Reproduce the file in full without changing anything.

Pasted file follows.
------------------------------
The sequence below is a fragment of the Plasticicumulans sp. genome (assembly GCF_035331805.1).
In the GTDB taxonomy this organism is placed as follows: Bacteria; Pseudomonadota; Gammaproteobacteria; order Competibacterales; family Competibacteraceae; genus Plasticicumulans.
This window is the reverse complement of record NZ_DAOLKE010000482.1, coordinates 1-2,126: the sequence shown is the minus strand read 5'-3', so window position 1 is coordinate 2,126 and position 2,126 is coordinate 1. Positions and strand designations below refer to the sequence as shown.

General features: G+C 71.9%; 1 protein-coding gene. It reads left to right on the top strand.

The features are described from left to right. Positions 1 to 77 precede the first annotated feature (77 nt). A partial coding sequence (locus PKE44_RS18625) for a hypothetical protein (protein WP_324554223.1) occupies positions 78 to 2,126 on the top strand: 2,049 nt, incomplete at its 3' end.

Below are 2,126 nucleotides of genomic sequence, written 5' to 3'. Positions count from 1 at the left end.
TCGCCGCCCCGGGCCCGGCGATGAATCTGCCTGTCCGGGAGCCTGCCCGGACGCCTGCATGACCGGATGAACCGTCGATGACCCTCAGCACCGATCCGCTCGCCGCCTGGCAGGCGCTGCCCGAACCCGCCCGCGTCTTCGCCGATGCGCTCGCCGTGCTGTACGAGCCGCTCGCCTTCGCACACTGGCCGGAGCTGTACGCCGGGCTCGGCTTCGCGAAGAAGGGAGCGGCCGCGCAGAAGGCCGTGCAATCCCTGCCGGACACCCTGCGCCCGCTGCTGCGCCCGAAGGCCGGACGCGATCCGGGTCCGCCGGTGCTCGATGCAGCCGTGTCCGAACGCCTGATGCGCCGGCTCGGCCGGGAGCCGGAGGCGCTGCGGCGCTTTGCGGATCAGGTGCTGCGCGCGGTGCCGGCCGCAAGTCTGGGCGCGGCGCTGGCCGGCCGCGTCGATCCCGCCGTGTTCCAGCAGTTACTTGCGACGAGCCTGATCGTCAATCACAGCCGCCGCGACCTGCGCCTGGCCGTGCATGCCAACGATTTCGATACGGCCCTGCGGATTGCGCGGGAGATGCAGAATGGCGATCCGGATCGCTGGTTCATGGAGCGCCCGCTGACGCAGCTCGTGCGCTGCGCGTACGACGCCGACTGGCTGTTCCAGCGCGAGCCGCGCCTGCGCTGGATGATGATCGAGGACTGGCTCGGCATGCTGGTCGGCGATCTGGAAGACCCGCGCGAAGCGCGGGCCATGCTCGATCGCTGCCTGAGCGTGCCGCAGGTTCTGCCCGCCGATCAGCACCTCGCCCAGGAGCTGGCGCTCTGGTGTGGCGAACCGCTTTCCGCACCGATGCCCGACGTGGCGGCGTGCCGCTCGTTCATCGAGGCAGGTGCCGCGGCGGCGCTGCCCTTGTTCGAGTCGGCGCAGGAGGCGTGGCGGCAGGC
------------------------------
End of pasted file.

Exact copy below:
The sequence below is a fragment of the Plasticicumulans sp. genome (assembly GCF_035331805.1).
In the GTDB taxonomy this organism is placed as follows: Bacteria; Pseudomonadota; Gammaproteobacteria; order Competibacterales; family Competibacteraceae; genus Plasticicumulans.
This window is the reverse complement of record NZ_DAOLKE010000482.1, coordinates 1-2,126: the sequence shown is the minus strand read 5'-3', so window position 1 is coordinate 2,126 and position 2,126 is coordinate 1. Positions and strand designations below refer to the sequence as shown.

General features: G+C 71.9%; 1 protein-coding gene. It reads left to right on the top strand.

The features are described from left to right. Positions 1 to 77 precede the first annotated feature (77 nt). A partial coding sequence (locus PKE44_RS18625) for a hypothetical protein (protein WP_324554223.1) occupies positions 78 to 2,126 on the top strand: 2,049 nt, incomplete at its 3' end.

Below are 2,126 nucleotides of genomic sequence, written 5' to 3'. Positions count from 1 at the left end.
TCGCCGCCCCGGGCCCGGCGATGAATCTGCCTGTCCGGGAGCCTGCCCGGACGCCTGCATGACCGGATGAACCGTCGATGACCCTCAGCACCGATCCGCTCGCCGCCTGGCAGGCGCTGCCCGAACCCGCCCGCGTCTTCGCCGATGCGCTCGCCGTGCTGTACGAGCCGCTCGCCTTCGCACACTGGCCGGAGCTGTACGCCGGGCTCGGCTTCGCGAAGAAGGGAGCGGCCGCGCAGAAGGCCGTGCAATCCCTGCCGGACACCCTGCGCCCGCTGCTGCGCCCGAAGGCCGGACGCGATCCGGGTCCGCCGGTGCTCGATGCAGCCGTGTCCGAACGCCTGATGCGCCGGCTCGGCCGGGAGCCGGAGGCGCTGCGGCGCTTTGCGGATCAGGTGCTGCGCGCGGTGCCGGCCGCAAGTCTGGGCGCGGCGCTGGCCGGCCGCGTCGATCCCGCCGTGTTCCAGCAGTTACTTGCGACGAGCCTGATCGTCAATCACAGCCGCCGCGACCTGCGCCTGGCCGTGCATGCCAACGATTTCGATACGGCCCTGCGGATTGCGCGGGAGATGCAGAATGGCGATCCGGATCGCTGGTTCATGGAGCGCCCGCTGACGCAGCTCGTGCGCTGCGCGTACGACGCCGACTGGCTGTTCCAGCGCGAGCCGCGCCTGCGCTGGATGATGATCGAGGACTGGCTCGGCATGCTGGTCGGCGATCTGGAAGACCCGCGCGAAGCGCGGGCCATGCTCGATCGCTGCCTGAGCGTGCCGCAGGTTCTGCCCGCCGATCAGCACCTCGCCCAGGAGCTGGCGCTCTGGTGTGGCGAACCGCTTTCCGCACCGATGCCCGACGTGGCGGCGTGCCGCTCGTTCATCGAGGCAGGTGCCGCGGCGGCGCTGCCCTTGTTCGAGTCGGCGCAGGAGGCGTGGCGGCAGGC